The Humilation of the Word impressed upon me even more the urgent need for us to find the right words to interpret reality - which can only ever be God's Word, a revelation from outside our own sphere. In a world dominated by images more than ever - images which can only ever show bare reality rather than meaningful truth - this is vital.

Monday, 29 July 2013

Rosaria Butterfield and the Mysteries of Calvinism

I've really enjoyed reading Rosaria Butterfield's The Secret Thoughts of an Unlikely Convert. Many paperback conversion testimonies are of the 'I-was-a-gangster-with-a-drug-habit' type: they're great, but it's good to read about God rescuing middle-class academics too.

The thing that interested me, however, were the questions that Rosaria left unanswered. Why, when God could rescue her from an active lesbian relationship, could he not prevent her ex-pastor friend from having a sex change, or her Christian friend R from continuing to struggle with his own same-sex attraction?

My return to Calvinism has been fairly recent. Ultimately, I couldn't get round the fact that in every decision we make, we choose what we most want to do. And unless God irrevocably changes our hearts, we will never choose to follow Him. This then, of course, leads us to wonder why God doesn't save everybody, if He takes no delight in the punishment of the wicked. But going even further, why does He allow Christians to continue sinning? In each instance that a Christian sins, that person's desire to sin is greater than his desire to obey God. So why didn't the Holy Spirit, who dwells in the heart of every believer, create a greater desire to follow God in that moment? Why can't we be made holy in every way instantly?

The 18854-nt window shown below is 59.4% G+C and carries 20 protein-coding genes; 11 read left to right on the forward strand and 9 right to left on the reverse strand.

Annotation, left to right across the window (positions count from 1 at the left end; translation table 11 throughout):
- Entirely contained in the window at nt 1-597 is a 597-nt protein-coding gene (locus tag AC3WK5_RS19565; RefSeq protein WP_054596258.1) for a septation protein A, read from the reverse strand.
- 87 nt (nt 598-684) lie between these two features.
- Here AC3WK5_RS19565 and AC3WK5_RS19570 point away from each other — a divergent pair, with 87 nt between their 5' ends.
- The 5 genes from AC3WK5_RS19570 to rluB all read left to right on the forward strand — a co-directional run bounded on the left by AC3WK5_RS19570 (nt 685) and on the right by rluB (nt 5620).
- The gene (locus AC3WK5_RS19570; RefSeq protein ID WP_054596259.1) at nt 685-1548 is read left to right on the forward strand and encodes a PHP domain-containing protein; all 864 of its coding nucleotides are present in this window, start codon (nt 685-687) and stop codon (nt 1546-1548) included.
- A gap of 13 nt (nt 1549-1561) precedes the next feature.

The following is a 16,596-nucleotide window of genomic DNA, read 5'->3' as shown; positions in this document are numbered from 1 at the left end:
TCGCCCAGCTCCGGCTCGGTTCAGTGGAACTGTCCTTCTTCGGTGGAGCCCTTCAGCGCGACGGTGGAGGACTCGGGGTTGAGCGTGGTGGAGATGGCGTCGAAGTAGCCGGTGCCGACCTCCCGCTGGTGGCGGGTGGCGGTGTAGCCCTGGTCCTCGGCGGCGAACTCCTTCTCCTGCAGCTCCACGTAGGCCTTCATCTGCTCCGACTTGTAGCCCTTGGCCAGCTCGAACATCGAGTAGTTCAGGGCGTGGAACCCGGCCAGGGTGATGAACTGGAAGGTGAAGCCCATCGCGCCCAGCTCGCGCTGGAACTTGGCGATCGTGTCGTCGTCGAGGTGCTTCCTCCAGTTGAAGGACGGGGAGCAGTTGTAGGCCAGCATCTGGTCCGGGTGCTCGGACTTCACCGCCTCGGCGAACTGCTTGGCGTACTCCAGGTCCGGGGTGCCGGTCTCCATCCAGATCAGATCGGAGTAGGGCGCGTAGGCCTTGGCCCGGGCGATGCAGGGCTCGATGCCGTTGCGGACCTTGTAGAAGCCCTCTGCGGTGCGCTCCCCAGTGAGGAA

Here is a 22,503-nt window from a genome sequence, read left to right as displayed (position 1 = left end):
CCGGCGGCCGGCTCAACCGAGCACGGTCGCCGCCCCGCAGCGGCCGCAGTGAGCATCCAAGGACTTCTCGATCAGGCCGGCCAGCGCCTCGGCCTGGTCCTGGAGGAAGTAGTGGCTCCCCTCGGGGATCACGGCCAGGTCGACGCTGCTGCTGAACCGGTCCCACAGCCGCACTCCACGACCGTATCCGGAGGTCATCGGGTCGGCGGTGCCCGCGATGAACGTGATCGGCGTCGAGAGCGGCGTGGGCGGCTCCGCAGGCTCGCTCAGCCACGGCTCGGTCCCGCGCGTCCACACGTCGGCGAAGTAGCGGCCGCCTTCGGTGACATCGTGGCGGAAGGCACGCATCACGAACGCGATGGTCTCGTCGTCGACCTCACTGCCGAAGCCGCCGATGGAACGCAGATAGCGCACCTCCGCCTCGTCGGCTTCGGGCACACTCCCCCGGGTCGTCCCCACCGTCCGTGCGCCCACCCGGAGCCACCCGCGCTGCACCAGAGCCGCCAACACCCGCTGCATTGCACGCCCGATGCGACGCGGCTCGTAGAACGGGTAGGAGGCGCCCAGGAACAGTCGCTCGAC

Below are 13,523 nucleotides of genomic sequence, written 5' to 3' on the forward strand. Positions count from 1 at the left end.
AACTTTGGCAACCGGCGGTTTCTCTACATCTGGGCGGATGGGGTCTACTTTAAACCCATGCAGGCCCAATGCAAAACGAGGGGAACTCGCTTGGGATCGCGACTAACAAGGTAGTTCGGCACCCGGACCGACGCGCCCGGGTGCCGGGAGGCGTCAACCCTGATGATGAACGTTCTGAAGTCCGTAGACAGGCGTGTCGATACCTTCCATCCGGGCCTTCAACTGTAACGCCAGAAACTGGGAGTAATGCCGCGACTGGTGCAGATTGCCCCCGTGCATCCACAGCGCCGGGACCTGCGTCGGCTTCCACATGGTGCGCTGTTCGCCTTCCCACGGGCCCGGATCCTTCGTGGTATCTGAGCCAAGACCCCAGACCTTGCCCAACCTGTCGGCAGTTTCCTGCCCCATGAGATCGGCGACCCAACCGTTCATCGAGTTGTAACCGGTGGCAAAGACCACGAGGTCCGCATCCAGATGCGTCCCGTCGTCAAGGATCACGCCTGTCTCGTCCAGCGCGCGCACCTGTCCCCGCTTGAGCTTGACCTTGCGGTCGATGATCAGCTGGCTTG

The only solution I can come up with is that all this is somehow necessary. In God's sovereignty, in His perfect plan, the fact and knowledge of many peoples' damnation somehow serves to influence and direct the salvation and lives of His elect. Somehow the recognition of our sin post-conversion is necessary for us to change and seek God in humility (Hebrews 12). This then, would be the opposite of the caricatures involving robots that Calvinism's opponents makes of the system. God treats us as real people, who respond and change in varied circumstances and experiences, rather than needing to be instantly re-programmed from the start.

To be sure, this remains a fearsome reality. Many Calvinists like to wax lyrical about the gloriously unshakable salvation of God's people. But are there many Calvinists comfortable with weeping over the fact that God will not save everyone, including those near and dear to us (Romans 9:1-3)? Are there many willing to be awestruck with Job at the incomprehensibility of God's purposes - and the suffering that could entail? Are there many who are humbled by the thought that God could allow us to sin in quite serious ways to destroy our pride and reveal things that need to be changed?

I'm not denying that it is indeed glorious to know that God purposed to save us from before the world began. We have great comfort in knowing that God is able to 'guard what I've entrusted to Him until that final day' (2 Timothy 1:12). But the means by which He may choose to make His people holy before that day demands only one response:

 'Lord Jesus Christ, Son of God, have mercy on me, a sinner'.